Finally the bridge was clear, but the bridge tender would not open it for another half hour to let the backed up traffic clear.
I had hoped to be able to find an anchorage in the lower Chesapeake Bay that evening, but the delay at the Gilmerton Bridge caused me to stop for the night in Willoughby Bay before entering the Chesapeake.
The Dove being berthed at the Coal Terminal
|Even that stop was not without incident as I
ran aground on a falling tide at the entrance to Willoughby Bay.
I was hard aground and unable to get free, so after an hour of
trying, I used my unlimited towing from Boat/US to get Sarah
pulled off the shoal and finally anchored for the night.
The next day I motored up the bay in a calm to the Great Wicomico River, and then the following day tied Sarah to friends' dock on the Patuxent River. By this time Hurricane Earl was no longer a major threat, but my ankle was a real problem.
|That evening my friends drove me to the local
clinic to have my wound examined. The doctor said I had a
badly infected wound and it needed to be treated immediately,
something the clinic could not do. They did give me a
prescription for pain management and an anti-biotic.
The next day my friends drove me to the Wound Center at the Calvert Memorial Hospital in Prince Frederick, MD. The wound center gave me an appointment to return for treatment in a few days. Then the torture began. The doctor cut out the infected tissue with scapel, and then inserted sterile tape saturated with medication that would disovle the remaining infected tissue into the hole she had cut. This is apparently the modern version of using maggots to remove the infected tissue.
|I'm not sure I wouldn't have preferred
I was supposed to clean the wound with a saline solution each day and replace the tape in the wound. I found replacing the tape impossible giving that I could not see the wound when I bent over close enough to touch it. The picture on the left shows my failed attempt to push the tape into the wound.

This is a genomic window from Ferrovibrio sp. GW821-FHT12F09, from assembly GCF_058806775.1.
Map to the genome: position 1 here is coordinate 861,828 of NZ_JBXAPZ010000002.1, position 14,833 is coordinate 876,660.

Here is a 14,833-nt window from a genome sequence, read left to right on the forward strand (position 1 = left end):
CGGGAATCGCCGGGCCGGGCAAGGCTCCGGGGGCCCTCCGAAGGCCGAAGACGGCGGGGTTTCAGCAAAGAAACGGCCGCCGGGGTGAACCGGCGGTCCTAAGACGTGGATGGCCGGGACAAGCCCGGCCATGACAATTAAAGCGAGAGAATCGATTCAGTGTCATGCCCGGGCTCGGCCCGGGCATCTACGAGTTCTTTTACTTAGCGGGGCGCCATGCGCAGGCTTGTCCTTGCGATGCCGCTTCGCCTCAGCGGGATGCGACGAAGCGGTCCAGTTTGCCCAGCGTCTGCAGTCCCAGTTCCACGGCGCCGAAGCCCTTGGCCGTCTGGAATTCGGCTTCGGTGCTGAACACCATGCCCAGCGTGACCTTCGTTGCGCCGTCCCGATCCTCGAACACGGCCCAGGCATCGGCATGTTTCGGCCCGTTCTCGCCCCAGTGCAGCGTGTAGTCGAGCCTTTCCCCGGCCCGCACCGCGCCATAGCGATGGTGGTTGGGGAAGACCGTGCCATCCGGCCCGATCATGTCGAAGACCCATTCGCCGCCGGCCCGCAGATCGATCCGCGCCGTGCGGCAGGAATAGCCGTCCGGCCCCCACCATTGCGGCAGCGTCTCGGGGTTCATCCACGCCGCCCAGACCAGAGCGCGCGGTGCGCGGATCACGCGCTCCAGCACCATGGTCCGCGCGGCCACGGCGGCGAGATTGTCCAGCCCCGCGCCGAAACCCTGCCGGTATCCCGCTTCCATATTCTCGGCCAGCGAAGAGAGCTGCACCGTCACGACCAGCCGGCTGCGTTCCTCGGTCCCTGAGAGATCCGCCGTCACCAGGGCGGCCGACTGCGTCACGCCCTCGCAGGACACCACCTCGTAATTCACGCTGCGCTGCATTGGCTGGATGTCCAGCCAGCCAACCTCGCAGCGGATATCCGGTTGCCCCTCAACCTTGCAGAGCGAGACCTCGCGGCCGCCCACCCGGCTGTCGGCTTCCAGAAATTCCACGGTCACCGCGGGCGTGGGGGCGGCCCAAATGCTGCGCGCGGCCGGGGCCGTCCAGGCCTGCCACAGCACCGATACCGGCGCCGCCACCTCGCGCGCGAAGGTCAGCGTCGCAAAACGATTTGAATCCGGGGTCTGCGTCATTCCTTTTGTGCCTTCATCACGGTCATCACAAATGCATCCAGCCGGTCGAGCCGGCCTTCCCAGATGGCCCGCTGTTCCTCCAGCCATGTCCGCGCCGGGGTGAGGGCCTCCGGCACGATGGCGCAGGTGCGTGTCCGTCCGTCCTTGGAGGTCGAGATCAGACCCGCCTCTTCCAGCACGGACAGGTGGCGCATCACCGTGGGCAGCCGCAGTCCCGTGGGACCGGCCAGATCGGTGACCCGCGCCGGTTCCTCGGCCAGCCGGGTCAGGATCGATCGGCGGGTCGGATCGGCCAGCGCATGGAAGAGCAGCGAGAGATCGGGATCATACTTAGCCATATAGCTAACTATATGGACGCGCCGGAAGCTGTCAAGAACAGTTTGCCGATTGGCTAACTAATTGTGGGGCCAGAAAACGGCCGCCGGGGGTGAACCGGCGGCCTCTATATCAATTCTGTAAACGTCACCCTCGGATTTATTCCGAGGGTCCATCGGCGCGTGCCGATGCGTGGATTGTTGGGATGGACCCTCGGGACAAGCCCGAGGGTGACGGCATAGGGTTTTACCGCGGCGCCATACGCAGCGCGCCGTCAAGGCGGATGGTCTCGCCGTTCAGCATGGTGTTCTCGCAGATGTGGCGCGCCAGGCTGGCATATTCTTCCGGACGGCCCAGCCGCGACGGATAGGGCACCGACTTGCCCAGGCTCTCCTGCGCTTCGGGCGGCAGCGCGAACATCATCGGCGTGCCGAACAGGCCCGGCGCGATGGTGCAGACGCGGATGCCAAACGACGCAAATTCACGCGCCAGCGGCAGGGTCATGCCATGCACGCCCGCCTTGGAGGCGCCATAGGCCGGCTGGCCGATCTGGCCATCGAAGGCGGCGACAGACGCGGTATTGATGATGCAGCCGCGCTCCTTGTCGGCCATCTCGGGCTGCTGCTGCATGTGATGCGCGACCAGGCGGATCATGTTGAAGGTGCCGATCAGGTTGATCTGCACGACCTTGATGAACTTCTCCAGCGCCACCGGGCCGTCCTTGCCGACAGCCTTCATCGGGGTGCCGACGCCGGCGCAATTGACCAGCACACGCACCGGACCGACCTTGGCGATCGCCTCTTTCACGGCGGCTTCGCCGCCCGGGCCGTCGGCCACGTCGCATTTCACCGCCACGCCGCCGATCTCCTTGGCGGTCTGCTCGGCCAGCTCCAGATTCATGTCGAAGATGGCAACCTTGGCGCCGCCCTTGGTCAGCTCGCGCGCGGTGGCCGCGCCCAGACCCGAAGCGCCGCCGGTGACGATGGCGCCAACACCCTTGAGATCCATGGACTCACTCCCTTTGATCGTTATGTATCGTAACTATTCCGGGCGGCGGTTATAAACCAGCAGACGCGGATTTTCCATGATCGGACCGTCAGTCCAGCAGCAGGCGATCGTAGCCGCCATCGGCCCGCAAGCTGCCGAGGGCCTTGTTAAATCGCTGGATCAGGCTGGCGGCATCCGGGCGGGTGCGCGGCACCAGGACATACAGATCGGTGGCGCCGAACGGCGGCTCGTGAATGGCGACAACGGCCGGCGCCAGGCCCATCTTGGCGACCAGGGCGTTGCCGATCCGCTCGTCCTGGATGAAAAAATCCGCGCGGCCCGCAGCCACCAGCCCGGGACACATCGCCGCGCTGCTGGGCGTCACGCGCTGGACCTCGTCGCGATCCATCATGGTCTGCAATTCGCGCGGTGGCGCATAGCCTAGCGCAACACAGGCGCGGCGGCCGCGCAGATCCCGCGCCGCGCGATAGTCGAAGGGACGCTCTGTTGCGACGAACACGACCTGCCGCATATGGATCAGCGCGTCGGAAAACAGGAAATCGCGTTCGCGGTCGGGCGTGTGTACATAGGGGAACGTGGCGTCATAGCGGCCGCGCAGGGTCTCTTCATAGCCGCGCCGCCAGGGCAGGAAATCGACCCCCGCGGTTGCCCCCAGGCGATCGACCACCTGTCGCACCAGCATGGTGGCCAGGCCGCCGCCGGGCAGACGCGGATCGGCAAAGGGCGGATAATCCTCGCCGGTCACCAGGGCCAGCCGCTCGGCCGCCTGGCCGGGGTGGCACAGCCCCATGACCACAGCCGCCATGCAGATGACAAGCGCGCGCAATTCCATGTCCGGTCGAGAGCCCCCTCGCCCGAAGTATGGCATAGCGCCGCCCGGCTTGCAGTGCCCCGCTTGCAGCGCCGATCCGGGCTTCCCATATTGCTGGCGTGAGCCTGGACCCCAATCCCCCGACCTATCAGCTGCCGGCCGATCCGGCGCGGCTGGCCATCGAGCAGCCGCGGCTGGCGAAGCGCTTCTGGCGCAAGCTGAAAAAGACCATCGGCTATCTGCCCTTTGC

|The Wound Center had me on a weekly visit to
continue the cleaning and cutting of the wound. I couldn't
ask my friends to be my permanent chaufers, so I rented a
car for a month.
My planned visit and cruising of the Chesapeake in September was limited to staying in the Patuxent River.
|By the end of September the wound had healed and
the Wound Center took me off the weekly checkups. Now
it was time to start heading south once again. Friends Tim
Kirpatrick and Steve Angst helped me move Sarah south to
Jacksonvill, FL for the winter.
On that trip Tim and I took Sarah down the AICW to New Bern, NC where we were joined by Steve. Then we sailed out the Beaufort Inlet heading for the St. John River Entrance. We were able to sail and motor-sail that first night in the ocean. At first light the next day the sails were furled and we motored through that day and night arriving off the St. John River just before dawn. Around noon we entered the Ortega River and approached one of the facing docks at the Ortega Yacht Club Marina.
As we prepared to pass lines to people on the dock I discovered that I had no reverse. Forturnately the people on the dock were experienced line handlers and we were able to berth Sarah without any damage or anyone getting hurt.
The loss of reverse power was the beginning of an extended saga on the subject of transmission re-builds and failed damper plates.